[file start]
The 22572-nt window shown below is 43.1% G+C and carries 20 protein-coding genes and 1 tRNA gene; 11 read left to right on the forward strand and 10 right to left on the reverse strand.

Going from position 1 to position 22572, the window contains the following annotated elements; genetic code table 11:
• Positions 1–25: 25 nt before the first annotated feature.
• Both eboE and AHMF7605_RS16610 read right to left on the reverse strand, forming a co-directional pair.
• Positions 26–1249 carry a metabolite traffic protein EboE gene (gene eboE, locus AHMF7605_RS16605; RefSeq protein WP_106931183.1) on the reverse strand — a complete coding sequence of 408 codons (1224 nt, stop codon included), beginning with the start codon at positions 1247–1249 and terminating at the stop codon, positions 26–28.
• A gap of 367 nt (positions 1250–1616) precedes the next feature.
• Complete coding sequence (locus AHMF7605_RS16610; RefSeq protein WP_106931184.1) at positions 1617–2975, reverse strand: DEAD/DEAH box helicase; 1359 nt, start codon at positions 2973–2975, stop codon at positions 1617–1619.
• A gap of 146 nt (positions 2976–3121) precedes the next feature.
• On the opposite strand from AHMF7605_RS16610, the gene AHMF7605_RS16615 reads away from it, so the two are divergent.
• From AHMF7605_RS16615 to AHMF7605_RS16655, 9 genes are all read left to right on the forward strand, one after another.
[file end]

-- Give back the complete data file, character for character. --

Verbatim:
The 22572-nt window shown below is 43.1% G+C and carries 20 protein-coding genes and 1 tRNA gene; 11 read left to right on the forward strand and 10 right to left on the reverse strand.

Going from position 1 to position 22572, the window contains the following annotated elements; genetic code table 11:
• Positions 1–25: 25 nt before the first annotated feature.
• Both eboE and AHMF7605_RS16610 read right to left on the reverse strand, forming a co-directional pair.
• Positions 26–1249 carry a metabolite traffic protein EboE gene (gene eboE, locus AHMF7605_RS16605; RefSeq protein WP_106931183.1) on the reverse strand — a complete coding sequence of 408 codons (1224 nt, stop codon included), beginning with the start codon at positions 1247–1249 and terminating at the stop codon, positions 26–28.
• A gap of 367 nt (positions 1250–1616) precedes the next feature.
• Complete coding sequence (locus AHMF7605_RS16610; RefSeq protein WP_106931184.1) at positions 1617–2975, reverse strand: DEAD/DEAH box helicase; 1359 nt, start codon at positions 2973–2975, stop codon at positions 1617–1619.
• A gap of 146 nt (positions 2976–3121) precedes the next feature.
• On the opposite strand from AHMF7605_RS16610, the gene AHMF7605_RS16615 reads away from it, so the two are divergent.
• From AHMF7605_RS16615 to AHMF7605_RS16655, 9 genes are all read left to right on the forward strand, one after another.